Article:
Cross this busy main road with care and continue south to pass Clatford Hall.  At a junction of paths turn left and head east (Grid Ref: SU158685).  After 200 metres at a crossroads go straight over to join Manton Road.  Follow this lane into the village passing the village school and the Oddfellows Arms, then turn right into Preshute Lane (Grid Ref: SU173686).  

Now follow Preshute Lane to reach the junction to the path to St George’s church here turn right following a footpath past the sports ground of Marlborough College.  On reaching a junction with the Wansdyke Path turn left and walk along the top of Granham Hill (Grid Ref: SU180680)

As the Wansdyke Path nears the A345 follow a path downhill to reach a gate (Grid Ref: SU187685).  To view the Marlborough White Horse turn left here for 350 metres. The route turns right to reach the A345. Cross and then walk along George Lane and then turn into Figgins Lane to return to the starting point in the car park.

Toilets:
There are public toilets at Barbury Castle and in Marlborough at the Town Hall and George Lane car park.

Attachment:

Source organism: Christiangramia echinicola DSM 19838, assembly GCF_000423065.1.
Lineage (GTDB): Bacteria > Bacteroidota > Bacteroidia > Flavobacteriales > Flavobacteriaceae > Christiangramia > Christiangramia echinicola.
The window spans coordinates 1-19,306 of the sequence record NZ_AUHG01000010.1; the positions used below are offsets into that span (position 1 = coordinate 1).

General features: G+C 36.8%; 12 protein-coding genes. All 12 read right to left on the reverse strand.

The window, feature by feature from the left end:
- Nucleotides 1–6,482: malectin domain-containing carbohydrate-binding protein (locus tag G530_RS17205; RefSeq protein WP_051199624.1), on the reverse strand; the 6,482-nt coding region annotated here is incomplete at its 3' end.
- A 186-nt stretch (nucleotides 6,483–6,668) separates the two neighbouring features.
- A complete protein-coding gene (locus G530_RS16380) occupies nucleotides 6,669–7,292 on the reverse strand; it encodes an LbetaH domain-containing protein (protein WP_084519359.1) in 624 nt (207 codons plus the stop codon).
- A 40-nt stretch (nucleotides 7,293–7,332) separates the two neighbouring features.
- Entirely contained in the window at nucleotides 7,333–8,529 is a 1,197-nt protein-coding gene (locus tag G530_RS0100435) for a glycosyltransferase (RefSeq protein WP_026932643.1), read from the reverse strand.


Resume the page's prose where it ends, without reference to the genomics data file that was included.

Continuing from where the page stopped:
Toilets are available in the pubs and cafes on this route during opening hours.

Refreshments:
Marlborough: There are a wide range of pubs, cafes and shops in the town serving refreshments.
Manton: The Oddfellows Arms

To download GPX and print map click “Learn More” below:

Additional Information:
A narrative of this walk with pictures, historical information and points of interest can be viewed on my associated Two Dogs and an Awning website.

To follow this walk you will need Ordnance Survey Explorer Map OL157 Marlborough & Savernake

© Walking Moonraker (2020)

All information on this site is provided free of charge and in good faith and no liability is accepted in respect of damage, loss or injury which might result from it.  To the best of my knowledge the routes are entirely on public rights of way or within areas that are open for public access. 
Walking can be hazardous and is done entirely at your own risk.  It is your responsibility to check your route and navigate using a map and compass.